Du Toit-Brits, C., & Van Zyl, C.-M. (2017). Self-directed learning characteristics: making learning personal, empowering and successful. Africa Education Review, 1–20.

Lee, K., Tsai, P.-S., Chai, C. S., & Koh, J. H. L. (2014). Students’ perceptions of self-directed learning and collaborative learning with and without technology. Journal of Computer Assisted Learning, 30(5), 425–437.

McLoughlin, C., & Lee, M. J. W. (2010). Personalised and self-regulated learning in the Web2.0 era: International exemplars of innovative pedagogy using social software. Australasian Journal of Educational Technology, 26(1), 28–43.

Robertson, J. (2011). The educational affordances of blogs for self-directed learning. Computers and Education, 57(2), 1628–1644.

Song, L., & Hill, J. R. (2007). A Conceptual Model for Understanding Self-Directed Learning in Online Environments. Journal of Interactive Online Learning, 6(1), 27–42.

Western Academy of Beijing (Ed.). (2016). Targets. Retrieved August 10, 2017, from

Image from:

Embarking on a Case Study: Looking at Self-Directed Learning (SDL)

I am presenting a case study for my final assignment in my final subject in my MEd KNDI where I will be examining the extent to which our students entering the High School are prepared for self-directed learning (SDL). The following are some of my reflections as I start this journey.

Interpretation: an essential component of research

One of the first preparation readings provides good examples to show what research is and, more importantly, what it isn’t. I know that I need to learn more about SDL and as tempted as I am to suggest that a quick scan of journals and websites might be described as research, in reality this is just a quick dive or perhaps ‘information discovery’ (Leedy P. & Ormrod, 2013, p. 1). As I rummage around further in the readings to cobble together a better understanding of SDL, this is still not research but an ‘exercise in self-enlightenment’ (p. 2). Even when I pull out and begin to form a list of characteristic and features of a self-directed learner, this is still not research but perhaps more aptly described as ‘fact organisation’ (p. 2). According to Leedy & Ormrod (2013), the essence of research is the interpretation which is something I have yet to do with this data.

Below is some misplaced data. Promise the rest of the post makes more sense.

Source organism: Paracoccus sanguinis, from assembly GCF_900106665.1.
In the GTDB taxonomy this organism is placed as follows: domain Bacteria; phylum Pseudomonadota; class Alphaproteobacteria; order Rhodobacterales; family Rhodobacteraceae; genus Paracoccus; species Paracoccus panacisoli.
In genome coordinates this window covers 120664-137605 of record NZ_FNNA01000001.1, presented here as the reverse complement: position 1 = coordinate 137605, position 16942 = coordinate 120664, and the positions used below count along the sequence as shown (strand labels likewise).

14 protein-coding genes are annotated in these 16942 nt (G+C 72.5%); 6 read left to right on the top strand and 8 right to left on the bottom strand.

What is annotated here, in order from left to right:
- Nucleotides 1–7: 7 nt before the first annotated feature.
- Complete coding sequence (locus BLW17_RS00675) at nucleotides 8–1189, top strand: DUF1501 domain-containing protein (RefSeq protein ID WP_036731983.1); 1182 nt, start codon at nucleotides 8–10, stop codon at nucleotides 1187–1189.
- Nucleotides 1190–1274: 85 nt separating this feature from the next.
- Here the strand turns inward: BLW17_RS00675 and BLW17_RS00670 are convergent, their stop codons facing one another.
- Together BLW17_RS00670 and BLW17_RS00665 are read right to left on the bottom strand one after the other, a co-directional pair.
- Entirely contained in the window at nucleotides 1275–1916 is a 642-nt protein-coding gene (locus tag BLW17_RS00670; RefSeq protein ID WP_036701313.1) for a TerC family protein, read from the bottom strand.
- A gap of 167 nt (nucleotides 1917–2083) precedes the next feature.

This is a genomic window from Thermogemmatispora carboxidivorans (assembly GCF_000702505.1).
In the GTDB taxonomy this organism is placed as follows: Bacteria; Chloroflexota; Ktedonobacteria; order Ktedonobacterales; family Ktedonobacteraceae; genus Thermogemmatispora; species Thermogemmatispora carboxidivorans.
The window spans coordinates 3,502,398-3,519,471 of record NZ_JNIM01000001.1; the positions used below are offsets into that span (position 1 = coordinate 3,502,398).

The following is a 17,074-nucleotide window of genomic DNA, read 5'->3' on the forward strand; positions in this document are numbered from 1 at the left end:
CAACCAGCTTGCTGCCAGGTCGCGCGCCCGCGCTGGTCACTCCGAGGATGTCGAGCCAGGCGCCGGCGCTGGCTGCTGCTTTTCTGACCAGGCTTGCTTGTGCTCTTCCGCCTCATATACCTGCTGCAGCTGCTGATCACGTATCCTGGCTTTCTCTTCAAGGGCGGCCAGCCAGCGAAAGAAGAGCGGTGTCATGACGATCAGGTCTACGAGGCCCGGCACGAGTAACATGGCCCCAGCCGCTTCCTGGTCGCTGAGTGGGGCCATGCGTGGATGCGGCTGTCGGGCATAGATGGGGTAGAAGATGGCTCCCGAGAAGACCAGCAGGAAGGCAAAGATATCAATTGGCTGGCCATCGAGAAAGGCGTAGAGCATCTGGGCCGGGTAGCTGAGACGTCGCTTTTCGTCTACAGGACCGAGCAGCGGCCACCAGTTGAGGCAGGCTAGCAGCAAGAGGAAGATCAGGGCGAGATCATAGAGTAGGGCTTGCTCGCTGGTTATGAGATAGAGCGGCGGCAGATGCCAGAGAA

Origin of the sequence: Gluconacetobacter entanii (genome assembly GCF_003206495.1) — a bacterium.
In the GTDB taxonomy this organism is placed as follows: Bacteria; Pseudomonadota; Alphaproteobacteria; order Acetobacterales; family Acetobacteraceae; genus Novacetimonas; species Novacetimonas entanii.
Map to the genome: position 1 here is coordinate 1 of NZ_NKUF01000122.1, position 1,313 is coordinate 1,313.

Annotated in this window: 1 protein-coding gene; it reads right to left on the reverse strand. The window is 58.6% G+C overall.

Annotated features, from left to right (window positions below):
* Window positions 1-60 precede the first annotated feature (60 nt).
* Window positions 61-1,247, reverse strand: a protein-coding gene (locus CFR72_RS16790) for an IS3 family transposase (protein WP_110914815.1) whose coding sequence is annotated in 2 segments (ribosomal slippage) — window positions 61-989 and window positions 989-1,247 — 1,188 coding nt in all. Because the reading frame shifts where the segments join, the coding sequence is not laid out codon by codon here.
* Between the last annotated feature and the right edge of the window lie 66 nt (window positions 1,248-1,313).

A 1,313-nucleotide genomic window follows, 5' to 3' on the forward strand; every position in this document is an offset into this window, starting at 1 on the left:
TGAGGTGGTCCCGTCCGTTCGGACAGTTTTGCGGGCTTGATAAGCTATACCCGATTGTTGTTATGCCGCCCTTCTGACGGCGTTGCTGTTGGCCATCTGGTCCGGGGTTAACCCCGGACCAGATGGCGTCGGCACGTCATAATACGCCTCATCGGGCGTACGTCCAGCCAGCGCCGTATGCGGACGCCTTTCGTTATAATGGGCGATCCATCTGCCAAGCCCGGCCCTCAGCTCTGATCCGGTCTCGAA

Cognation vs Metacognition

In my readings, I discover that both cognitive and metacognitive strategies are both important characteristics of SDL. What, therefore, is the difference between these two terms? A great example is given here on a website (Cognition vs. Metacognition) that does lack authority (see the citation below); however this example was somewhat supported after a another quick scan (Anderson, Betts, Ferris, & Fincham, 2011). A cognitive task may be to use find the sum of a set of numbers. A metacognitive task may be to add the numbers up again. The cognitive task is knowing how to reach the goal, in this case add up the numbers, whereas the metacognitive task is to check that the goal has been reached, in this case check the answer. Therefore, for my case study, I may need to gather data on both cognitive and metacognitive strategies which I will then need to analyse and interpret to determine the level of readiness for SDL.


Anderson, J. R., Betts, S., Ferris, J. L., & Fincham, J. M. (2011). Cognitive and Metacognitive Activity in Mathematical Problem Solving: Prefrontal and Parietal Patterns. Cognitive, Affective & Behavioral Neuroscience, 11(1), 52–67.

Cognition vs. Metacognition. (n.d.). Retrieved August 09, 2017, from

Leedy P., & Ormrod, J. (2013). The nature and tools of research. In Practical research : planning and design (pp. 1–26).

Featured Image:

This entry is an slightly edited version of the post in my CSU blog.